David “DK” Kemp has been putting people on bikes since 1997. Following an illustrative career as a bike shop salesman, DK moved on to conceptualize and implement the Tour de Fat event series with New Belgium Brewing from 2000-2004. From 2006-2012, DK served as the Bicycle Coordinator for the City of Fort Collins and helped move the community from a silver to platinum level bicycle friendly community. In 2012, DK moved to Davis, CA to become the city’s first Active Transportation Planner. DK moved back to Colorado in late 2014 to serve as a Senior Transportation Planner for the City of Boulder where he now specializes in multimodal infrastructure design and programming and was instrumental in bringing dockless bike share to Boulder.
What is Dockless Bike Share?
Dockless bike share is a start-up bike share system where people can rent bikes without having to check them in or out of an established docking facility, similar to today’s Boulder’s B-Cycle system. Bikes can be rented wherever they are found by using a smartphone app or digital screen located on the bike. After an individual is done riding a bike, they park it at their location and check it out to make the bike available to others.
The advent of dockless bike share technology has recently taken the U.S. by storm and the industry is very quickly evolving and changing each day. Cities throughout the U.S. have scrambled, and in some cases, even struggled with how to regulate this fast paced industry.
While in theory, the concept of dockless bike share makes sense in order to provide people greater accessibility to bicycles; however, the ability for a bike to be parked in, or moved into, the public right of way without a managed approach presents significant issues in the way of safety for pedestrians and other cyclists. Some dockless bikes can be parked and left anywhere, and that’s precisely the issue- they can be parked anywhere.
Dockless bike share technology can be separated into two fundamental categories: “self-locking” and “lock-to.” Self-locking technology enables the bike to lock only to itself before and after each use. Lock-to technology incorporates an integrated locking mechanism that enables the bike to be locked to a fixed structure, such as a bike rack.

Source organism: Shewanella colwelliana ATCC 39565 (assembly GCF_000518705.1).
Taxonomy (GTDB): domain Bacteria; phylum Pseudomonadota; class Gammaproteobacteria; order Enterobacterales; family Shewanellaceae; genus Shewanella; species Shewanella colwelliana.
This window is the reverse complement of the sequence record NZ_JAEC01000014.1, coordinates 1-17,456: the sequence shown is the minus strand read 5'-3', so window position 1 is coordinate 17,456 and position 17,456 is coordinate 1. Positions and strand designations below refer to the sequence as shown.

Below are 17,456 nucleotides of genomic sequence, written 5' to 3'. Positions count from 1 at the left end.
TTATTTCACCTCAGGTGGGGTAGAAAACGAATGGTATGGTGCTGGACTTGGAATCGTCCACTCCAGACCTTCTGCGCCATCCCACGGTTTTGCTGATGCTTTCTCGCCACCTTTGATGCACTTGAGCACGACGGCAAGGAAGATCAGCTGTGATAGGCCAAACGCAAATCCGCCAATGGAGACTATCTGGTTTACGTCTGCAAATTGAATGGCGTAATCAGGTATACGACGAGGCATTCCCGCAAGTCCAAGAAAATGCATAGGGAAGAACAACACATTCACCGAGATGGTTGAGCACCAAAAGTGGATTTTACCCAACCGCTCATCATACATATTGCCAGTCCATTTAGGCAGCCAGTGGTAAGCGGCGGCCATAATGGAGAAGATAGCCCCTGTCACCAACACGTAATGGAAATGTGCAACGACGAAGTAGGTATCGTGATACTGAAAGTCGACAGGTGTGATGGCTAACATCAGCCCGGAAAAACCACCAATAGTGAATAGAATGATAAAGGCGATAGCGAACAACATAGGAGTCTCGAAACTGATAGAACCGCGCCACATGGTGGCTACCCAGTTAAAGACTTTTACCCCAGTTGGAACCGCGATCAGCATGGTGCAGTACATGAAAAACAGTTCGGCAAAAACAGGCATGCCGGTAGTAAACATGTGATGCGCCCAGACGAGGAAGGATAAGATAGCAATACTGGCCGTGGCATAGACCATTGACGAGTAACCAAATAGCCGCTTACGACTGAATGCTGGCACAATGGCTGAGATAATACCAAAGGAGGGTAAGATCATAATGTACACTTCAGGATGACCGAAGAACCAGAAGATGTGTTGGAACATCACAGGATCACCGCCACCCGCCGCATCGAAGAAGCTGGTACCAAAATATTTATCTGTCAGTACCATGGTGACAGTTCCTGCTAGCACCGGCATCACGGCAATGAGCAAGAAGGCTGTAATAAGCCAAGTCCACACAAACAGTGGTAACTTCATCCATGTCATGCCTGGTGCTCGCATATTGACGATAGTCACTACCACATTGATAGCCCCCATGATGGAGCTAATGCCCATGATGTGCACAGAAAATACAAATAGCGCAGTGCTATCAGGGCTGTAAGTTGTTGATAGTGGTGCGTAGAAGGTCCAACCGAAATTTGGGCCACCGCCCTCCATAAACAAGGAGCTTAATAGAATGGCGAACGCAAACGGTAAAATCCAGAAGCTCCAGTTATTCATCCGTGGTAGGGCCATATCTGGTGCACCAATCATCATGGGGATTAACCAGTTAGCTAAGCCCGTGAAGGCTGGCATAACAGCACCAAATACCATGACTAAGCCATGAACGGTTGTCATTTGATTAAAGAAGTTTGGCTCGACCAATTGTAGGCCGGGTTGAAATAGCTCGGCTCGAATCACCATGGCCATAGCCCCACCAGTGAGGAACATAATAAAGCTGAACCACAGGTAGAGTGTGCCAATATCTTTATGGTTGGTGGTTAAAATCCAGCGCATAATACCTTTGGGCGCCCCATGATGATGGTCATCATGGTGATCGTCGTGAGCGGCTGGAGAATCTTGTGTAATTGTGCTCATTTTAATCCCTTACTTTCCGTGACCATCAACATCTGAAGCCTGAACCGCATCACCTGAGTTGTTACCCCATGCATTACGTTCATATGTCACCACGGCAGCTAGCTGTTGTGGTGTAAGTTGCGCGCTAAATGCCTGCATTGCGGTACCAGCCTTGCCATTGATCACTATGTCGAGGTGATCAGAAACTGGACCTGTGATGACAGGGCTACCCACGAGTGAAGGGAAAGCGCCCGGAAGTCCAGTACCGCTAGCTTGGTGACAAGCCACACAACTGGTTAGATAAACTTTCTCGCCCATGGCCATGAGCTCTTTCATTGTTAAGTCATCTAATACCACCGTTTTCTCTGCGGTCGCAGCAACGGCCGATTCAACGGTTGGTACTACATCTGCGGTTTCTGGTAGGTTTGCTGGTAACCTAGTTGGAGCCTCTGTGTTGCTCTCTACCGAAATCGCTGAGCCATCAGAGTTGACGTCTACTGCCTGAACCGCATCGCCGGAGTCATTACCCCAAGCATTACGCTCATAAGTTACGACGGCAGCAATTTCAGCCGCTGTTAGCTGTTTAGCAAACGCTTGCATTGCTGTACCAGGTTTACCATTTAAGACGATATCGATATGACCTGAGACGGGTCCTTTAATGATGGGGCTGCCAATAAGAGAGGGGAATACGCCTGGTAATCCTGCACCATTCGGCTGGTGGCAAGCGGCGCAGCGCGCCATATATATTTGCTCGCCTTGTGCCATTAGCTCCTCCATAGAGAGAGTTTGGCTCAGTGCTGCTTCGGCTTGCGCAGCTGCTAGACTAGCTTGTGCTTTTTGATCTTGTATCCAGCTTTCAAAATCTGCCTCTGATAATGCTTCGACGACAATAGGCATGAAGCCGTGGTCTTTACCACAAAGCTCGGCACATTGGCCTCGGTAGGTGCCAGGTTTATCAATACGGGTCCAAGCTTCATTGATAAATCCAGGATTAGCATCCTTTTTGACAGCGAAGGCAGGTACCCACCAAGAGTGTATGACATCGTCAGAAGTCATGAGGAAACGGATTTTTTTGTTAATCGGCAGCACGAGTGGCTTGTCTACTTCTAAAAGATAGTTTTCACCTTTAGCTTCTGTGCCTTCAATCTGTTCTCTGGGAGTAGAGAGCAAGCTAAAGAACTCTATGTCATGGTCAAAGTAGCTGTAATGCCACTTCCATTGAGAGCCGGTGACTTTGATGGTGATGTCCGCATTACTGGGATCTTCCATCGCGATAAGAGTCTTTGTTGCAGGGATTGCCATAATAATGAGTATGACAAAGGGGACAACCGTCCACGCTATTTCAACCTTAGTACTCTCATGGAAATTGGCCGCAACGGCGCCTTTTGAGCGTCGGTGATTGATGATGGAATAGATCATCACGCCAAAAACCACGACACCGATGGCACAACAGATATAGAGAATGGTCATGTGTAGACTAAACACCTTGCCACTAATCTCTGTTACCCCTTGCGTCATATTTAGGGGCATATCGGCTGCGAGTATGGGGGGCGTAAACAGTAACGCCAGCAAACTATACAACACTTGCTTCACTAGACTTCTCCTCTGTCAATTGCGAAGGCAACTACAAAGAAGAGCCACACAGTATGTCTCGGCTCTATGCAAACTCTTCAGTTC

Bringing Dockless Bike Share to Boulder
In 2017, numerous dockless bike share operators hoping to conduct business in the city approached the City of Boulder. Following an extensive research process and coordination with the National Association for City Transportation Officials (NACTO), the City of Boulder adopted an ordinance in June 2018 to regulate the industry in Boulder through a licensing program. The ordinance requires all operators provide “lock-to” technology on their bicycles and the bicycles to be locked to a bike rack before and after each use. To offset existing public bike parking, the ordinance also requires that one bike rack per bike deployed be provided.
This approach greatly avoids the potential safety issue associated with bikes parked freely in the public right of way while taking advantage of the benefits associated increased accessibility to bike share for community members. As is stands today, some operators are able to adhere to the City of Boulder’s regulations, while others are not.
In July 2018, NACTO released, “Guidelines for the Regulation and Management of Shared Active Transportation.” This comprehensive guide provides information for agency officials who are exploring the merits and feasibility of dockless bike share in their community: https://nacto.org/home/shared-active-transportation-guidelines/
For more information on the City of Boulder’s program, please visit: https://bouldercolorado.gov/transportation/dockless-bike-share
Or, contact Dave “DK” Kemp, Senior Transportation Planner for the City of Boulder